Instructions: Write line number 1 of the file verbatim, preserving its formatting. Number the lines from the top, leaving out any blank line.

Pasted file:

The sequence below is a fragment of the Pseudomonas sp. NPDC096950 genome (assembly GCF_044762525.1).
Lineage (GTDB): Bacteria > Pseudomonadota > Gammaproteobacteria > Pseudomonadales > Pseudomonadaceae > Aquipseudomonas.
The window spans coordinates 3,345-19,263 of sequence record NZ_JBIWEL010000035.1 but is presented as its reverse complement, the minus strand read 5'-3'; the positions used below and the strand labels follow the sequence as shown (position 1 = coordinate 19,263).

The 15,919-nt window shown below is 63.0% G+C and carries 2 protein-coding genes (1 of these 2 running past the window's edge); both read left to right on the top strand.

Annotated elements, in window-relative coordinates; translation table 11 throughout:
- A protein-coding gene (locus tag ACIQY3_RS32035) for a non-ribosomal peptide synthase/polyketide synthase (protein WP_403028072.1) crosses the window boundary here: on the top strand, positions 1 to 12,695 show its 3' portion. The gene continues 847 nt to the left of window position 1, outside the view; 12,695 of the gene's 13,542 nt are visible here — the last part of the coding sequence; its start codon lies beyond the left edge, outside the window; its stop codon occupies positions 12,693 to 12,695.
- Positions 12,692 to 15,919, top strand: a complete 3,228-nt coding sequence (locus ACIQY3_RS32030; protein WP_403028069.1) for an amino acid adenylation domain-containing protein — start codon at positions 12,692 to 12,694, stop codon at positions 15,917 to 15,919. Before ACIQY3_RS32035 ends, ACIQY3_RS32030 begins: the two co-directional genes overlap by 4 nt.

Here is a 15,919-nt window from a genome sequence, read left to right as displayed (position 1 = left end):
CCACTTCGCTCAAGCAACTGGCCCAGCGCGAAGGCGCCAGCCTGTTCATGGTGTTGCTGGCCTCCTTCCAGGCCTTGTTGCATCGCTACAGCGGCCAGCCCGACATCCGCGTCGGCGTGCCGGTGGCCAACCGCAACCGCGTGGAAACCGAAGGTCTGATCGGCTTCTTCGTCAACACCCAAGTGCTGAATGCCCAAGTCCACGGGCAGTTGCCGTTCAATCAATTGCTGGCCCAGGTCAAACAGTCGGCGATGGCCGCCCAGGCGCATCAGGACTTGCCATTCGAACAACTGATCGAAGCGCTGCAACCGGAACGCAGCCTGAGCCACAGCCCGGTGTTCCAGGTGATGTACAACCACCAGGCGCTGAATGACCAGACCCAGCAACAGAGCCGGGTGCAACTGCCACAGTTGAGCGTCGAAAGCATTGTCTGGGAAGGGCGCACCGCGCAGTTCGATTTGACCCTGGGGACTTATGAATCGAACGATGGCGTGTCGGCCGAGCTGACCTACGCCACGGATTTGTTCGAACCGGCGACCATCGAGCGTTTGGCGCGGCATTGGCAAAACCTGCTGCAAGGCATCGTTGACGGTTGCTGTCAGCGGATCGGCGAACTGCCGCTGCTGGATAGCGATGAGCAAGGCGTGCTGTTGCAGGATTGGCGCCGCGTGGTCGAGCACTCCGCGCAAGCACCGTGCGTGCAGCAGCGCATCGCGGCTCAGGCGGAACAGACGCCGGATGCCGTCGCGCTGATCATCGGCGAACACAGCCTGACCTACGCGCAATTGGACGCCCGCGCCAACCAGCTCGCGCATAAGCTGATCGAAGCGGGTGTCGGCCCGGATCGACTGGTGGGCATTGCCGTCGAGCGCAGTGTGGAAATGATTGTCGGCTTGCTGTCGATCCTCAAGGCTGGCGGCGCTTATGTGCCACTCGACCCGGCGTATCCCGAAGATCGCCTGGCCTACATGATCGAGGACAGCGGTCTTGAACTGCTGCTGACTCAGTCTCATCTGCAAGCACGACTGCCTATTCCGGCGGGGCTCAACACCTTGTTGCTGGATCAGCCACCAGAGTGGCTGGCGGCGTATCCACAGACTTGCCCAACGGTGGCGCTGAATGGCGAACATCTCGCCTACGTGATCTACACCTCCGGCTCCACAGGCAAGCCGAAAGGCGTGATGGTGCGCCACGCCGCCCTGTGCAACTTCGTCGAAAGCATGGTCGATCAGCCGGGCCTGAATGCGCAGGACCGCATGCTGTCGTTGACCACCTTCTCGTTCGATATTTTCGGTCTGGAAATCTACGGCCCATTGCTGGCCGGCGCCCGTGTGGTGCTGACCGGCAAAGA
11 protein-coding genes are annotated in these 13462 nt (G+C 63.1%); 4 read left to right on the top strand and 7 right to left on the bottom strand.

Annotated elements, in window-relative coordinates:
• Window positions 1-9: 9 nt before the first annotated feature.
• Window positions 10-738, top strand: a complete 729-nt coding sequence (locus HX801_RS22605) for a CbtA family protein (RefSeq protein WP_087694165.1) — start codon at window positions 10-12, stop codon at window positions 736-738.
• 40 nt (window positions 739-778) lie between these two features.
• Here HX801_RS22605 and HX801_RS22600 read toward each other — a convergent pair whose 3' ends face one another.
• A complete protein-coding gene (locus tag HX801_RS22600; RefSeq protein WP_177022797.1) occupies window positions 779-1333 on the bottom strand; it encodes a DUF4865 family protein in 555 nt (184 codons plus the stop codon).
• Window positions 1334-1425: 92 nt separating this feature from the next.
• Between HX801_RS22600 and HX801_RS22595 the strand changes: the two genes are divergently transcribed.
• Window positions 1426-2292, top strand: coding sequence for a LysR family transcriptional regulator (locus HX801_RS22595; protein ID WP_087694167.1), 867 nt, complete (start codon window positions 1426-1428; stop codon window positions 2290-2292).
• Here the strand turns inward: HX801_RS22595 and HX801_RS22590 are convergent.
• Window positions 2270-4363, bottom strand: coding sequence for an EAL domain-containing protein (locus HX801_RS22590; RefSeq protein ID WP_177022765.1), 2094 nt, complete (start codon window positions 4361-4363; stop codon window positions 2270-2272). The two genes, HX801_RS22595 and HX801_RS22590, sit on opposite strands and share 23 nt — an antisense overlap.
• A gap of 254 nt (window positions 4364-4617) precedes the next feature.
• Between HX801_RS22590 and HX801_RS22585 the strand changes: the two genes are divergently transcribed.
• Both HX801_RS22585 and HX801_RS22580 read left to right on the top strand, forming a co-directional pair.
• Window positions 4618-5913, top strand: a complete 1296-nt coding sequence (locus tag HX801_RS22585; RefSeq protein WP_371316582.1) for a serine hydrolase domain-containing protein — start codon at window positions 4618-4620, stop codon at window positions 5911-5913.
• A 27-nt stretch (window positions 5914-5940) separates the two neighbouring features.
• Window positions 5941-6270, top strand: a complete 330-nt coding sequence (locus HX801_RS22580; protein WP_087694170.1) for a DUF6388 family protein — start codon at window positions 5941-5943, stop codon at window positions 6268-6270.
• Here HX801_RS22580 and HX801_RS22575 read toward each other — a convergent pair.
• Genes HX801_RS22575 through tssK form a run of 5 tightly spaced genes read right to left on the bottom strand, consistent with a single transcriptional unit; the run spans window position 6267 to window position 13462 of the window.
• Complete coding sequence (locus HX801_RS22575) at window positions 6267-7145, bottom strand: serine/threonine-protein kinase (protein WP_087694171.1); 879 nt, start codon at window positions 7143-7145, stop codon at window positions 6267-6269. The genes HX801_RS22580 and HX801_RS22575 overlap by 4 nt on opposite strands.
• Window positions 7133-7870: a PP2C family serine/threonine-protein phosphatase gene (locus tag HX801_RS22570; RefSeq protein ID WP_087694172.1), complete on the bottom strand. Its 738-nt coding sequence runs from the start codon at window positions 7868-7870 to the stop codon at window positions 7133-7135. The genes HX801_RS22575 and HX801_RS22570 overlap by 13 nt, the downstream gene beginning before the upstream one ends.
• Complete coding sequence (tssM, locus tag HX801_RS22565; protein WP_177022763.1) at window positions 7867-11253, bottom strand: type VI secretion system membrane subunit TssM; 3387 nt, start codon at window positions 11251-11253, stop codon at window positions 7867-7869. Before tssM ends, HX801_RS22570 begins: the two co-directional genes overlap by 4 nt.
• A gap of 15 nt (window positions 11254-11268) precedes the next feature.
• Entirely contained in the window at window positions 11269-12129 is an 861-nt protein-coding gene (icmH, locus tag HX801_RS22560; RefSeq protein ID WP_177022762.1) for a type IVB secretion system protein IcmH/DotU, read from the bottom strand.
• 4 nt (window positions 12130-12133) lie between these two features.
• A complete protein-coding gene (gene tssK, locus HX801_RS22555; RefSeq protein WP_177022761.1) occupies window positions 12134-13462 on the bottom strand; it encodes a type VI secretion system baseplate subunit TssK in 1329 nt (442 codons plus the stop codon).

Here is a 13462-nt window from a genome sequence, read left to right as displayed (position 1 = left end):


The sequence below is a fragment of the Pseudomonas sp. NPDC096950 genome (assembly GCF_044762525.1).